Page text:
Our long term goal is to understand both the biogenesis and turnover mechanisms involved in the homeostasis of peroxisomes, an essential subcellular organelle that is intimately involved in many metabolic pathways, particularly lipid metabolism. Impairment of peroxisome biogenesis is the underlying cause of many fatal and debilitating human peroxisome biogenesis disorders (PBDs). Peroxisomal matrix proteins with the peroxisomal targeting signals, PTS1 or PTS2, are recognized by receptors, Pex5 and Pex7, respectively. The PTS2 pathway also uses co-receptors. In previous work, we and others demonstrated the dynamic behavior of some PTS receptors/co-receptors during the matrix protein import cycle, showing that they shuttle to and from peroxisomes. Receptor/co-receptor recycling and degradation are dependent on mono- and poly-ubiquitination steps, with the latter process also engaging the ubiquitin proteasome system (UPS). Peroxisomal membrane protein (PMP) biogenesis is poorly understood, with mPTSs serving as signals for peroxisomal membrane targeting. Whether PMPs are sorted to peroxisome membranes solely by their post- translation insertion into peroxisomes, or via the endoplasmic reticulum (ER), or possibly both, are ongoing debates. There is also considerable discussion regarding the relative contributions of the growth and division versus de novo biogenesis models for peroxisome biogenesis. Pex19 has been viewed as the mPTS receptor for the post-translational insertion of many PMPs into peroxisome membranes, but we found new roles for Pex3 and Pex19 in the budding of pre-peroxisomal vesicles (ppVs) from the ER. Other proteins, such as Pex3, Pex16L and Pex25 also play a role in de novo peroxisome biogenesis, division and inheritance.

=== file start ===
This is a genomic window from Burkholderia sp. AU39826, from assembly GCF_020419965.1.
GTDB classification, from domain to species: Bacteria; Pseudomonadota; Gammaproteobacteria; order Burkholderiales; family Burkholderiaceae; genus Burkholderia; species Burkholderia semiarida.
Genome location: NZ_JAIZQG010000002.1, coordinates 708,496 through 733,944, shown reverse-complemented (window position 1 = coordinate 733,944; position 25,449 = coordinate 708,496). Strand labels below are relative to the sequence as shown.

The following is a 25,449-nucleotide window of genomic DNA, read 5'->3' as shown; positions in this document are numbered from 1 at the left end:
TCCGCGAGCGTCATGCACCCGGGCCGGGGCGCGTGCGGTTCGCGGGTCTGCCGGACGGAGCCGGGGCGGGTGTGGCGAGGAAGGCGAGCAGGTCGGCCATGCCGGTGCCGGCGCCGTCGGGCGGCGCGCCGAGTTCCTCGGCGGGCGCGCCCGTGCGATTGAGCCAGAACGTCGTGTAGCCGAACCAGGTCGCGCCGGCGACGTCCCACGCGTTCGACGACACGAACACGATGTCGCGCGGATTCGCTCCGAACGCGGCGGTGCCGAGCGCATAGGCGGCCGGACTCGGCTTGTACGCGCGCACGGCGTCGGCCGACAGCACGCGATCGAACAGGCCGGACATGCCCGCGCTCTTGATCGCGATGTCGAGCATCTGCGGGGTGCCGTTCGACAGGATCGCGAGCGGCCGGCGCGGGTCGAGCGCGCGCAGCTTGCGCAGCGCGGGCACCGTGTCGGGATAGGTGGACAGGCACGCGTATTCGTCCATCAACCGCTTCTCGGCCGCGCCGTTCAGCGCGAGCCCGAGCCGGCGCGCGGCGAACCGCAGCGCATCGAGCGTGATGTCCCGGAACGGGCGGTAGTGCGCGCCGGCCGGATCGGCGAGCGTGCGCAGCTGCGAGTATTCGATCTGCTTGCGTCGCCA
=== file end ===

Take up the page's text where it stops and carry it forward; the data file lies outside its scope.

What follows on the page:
Aims1 and 2 of this proposal focus on the de novo biogenesis of peroxisomes from the ER investigating the roles of four proteins - Pex3, Pex16L, Pex19 and Pex25 in this process, including the assembly of two peroxisome membrane fission machineries that function in a spatiotemporally distinct manner to cause fission of tubular pre-peroxisomes at the ER and later to divide mature peroxisomes.
Aim1 asks how Pex19 and Pex3 perform a role in budding of ppVs from the ER, focusing on Pex19 domains involved in ppV budding, testing specific hypotheses regarding Pex3 and Pex19 functions in budding of two classes of ppVs and in peroxisome inheritance, as well as the underlying mechanisms involved.
Aim2 tests specific hypotheses regarding the roles of Pex16-like (Pex16L) and Pex25 proteins in either ppV budding and/or peroxisome division, with attention on the components of the fission machineries and their temporal action.
Aim3 addresses PTS receptor dynamics, and its regulation by metabolic cues, focusing on Pex7, whose dynamics has not been studied to date.
Aim3 also addresses whether Pex7 and cargo turnover are regulated by the UPS and metabolic cues. Answers to these questions will not only provide a mechanistic understanding of these processes, but also shed light on human disease states because all the proteins we focus on are conserved in humans and mutated in PBDs.